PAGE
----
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James M. Wilczak
Mary Sue Phillips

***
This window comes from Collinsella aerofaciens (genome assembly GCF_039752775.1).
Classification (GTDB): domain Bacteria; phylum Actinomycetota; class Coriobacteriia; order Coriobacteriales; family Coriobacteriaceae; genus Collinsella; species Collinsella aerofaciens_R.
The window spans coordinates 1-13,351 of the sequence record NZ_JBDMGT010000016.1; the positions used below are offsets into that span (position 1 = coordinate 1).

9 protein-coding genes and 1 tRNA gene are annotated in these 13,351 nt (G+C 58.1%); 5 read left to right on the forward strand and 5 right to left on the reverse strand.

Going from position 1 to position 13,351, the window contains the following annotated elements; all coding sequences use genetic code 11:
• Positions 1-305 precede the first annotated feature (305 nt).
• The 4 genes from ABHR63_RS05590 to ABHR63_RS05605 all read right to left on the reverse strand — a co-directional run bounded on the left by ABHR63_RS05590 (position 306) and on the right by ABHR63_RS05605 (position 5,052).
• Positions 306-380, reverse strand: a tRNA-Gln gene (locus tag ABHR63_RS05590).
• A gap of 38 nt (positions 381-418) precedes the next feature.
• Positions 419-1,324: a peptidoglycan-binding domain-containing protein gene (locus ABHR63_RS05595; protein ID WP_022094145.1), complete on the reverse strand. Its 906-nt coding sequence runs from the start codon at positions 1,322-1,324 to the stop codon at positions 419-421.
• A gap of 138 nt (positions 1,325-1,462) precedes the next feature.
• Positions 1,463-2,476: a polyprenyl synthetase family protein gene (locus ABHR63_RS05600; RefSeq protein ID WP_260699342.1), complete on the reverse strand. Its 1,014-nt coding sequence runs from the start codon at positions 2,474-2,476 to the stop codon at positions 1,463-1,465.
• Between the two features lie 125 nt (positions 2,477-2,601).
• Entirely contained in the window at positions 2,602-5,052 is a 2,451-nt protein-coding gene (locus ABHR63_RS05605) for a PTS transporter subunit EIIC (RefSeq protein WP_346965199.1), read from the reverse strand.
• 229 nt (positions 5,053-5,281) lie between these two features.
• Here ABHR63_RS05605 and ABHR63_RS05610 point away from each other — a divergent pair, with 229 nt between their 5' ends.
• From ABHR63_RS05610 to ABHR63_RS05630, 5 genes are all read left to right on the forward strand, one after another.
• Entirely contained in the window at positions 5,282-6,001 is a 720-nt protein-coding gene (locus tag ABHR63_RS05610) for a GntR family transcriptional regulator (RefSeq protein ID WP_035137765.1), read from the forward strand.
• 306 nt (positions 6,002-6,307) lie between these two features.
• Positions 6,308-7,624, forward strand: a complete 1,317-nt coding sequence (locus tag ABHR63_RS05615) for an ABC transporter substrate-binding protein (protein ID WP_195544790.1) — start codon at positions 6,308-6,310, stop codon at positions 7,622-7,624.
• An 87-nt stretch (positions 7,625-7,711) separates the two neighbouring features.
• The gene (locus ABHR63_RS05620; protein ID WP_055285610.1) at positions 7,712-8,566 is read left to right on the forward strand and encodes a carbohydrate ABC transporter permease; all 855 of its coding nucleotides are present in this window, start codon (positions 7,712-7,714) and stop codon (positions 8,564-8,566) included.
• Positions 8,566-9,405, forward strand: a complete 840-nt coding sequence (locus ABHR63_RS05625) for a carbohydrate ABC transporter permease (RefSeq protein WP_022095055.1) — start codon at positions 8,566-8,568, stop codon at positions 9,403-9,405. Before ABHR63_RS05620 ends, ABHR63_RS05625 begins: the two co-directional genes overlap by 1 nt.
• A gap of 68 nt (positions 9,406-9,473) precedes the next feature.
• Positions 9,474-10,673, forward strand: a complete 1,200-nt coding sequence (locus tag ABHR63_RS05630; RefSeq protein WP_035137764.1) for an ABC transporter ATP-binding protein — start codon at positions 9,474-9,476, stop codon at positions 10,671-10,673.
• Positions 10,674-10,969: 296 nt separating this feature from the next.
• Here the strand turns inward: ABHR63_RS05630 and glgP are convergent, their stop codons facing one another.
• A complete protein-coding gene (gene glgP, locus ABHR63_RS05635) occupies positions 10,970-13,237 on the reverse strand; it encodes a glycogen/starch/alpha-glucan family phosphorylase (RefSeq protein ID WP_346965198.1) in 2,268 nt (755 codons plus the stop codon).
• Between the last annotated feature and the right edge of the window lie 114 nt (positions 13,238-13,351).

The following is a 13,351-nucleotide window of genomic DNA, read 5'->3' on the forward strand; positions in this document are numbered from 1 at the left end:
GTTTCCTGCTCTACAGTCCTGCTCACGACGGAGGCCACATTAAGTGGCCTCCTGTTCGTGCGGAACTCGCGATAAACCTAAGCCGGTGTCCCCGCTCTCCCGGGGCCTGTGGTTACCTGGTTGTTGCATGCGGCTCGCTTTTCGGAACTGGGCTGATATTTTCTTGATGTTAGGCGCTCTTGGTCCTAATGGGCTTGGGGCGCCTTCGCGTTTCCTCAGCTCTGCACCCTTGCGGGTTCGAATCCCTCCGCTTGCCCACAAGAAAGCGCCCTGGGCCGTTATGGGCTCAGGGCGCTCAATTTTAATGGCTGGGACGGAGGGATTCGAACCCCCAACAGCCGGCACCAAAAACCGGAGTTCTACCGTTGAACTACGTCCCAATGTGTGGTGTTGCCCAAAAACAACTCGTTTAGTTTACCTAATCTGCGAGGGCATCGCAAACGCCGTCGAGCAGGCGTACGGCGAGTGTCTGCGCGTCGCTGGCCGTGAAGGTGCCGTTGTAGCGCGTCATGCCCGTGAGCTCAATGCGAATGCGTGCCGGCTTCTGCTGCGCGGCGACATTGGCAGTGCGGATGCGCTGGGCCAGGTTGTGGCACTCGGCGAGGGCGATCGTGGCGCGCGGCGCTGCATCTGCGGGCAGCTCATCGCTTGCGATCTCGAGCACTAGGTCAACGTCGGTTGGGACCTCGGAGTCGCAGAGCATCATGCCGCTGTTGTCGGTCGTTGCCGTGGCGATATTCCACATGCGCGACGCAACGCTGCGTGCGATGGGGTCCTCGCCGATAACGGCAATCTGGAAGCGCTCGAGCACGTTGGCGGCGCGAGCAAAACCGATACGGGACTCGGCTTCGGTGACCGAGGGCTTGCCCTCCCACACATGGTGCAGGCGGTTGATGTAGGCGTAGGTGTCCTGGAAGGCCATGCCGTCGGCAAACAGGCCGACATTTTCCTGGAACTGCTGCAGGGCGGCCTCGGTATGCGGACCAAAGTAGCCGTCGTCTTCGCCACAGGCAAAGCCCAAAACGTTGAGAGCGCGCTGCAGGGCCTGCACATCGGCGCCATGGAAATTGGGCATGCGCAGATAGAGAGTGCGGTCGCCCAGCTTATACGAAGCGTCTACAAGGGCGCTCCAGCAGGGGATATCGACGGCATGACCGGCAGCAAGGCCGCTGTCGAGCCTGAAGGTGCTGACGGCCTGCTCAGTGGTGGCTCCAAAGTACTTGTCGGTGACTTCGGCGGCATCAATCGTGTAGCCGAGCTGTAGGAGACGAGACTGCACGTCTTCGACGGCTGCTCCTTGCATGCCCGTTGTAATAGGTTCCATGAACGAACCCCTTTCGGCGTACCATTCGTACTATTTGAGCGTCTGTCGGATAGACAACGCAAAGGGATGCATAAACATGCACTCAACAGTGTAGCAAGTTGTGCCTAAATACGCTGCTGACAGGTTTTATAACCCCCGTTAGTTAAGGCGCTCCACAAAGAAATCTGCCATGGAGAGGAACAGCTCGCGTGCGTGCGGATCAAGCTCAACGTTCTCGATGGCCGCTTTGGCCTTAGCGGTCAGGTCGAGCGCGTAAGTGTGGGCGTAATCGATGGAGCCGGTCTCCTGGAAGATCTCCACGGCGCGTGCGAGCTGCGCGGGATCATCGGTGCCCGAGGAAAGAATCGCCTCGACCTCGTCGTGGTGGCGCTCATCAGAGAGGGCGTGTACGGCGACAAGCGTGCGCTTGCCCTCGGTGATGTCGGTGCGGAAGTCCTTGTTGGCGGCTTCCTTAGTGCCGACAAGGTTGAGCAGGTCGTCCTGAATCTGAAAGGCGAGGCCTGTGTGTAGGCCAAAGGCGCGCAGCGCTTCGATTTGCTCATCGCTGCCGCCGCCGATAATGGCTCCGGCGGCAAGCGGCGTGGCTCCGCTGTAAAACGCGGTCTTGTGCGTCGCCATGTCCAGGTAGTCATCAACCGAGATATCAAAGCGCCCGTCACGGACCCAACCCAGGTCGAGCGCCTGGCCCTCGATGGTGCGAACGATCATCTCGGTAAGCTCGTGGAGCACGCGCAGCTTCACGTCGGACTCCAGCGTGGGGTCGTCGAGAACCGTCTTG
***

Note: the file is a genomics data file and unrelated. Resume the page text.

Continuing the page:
Dispersion models of the convectively driven atmospheric boundary layer (ABL) often require as input meteorological parameters that are not routinely measured. These parameters usually include the surface fluxes of heat and momentum ρCp w′θ′ and ρ uw , the height of the capping inversion Zi , the mean wind speed Ū(z), wind direction AZ (z) and potential temperature profiles θmacr;(z) up to Zi , and the profiles of the turbulent wind components σu(z), σv(z), and σw(z). Through use of a simple inversion rise model, surface layer flux-profile relationships, and similarity scaling laws for the convective ABL, we demonstrate the accuracy with which the required meteorological parameters can be deduced using much simpler and more readily available measurements. These measurements consist of an early morning temperature profile obtained from a radiosonde ascent; surface layer values of Ū, AZ , σu and σv at a single level; either two levels of mean temperature near the surface, or alternatively the incoming solar radiation; and an estimate of the local surface roughness. Predicted values of each of the required parameters are compared with directly measured values, as a function of height or of time, for 26 days of data. Except for AZ (z), each of these parameters can be estimated with a mean bias of less than 15% and a standard deviation ranging from 10 to 40%. In contrast, simple AZ parameterizations often fail to predict the observed wind direction profile accurately; it is suggested that this is due to large-scale terrain inhomogeneities. The role of averaging time in estimating the error of an individual realization is discussed.

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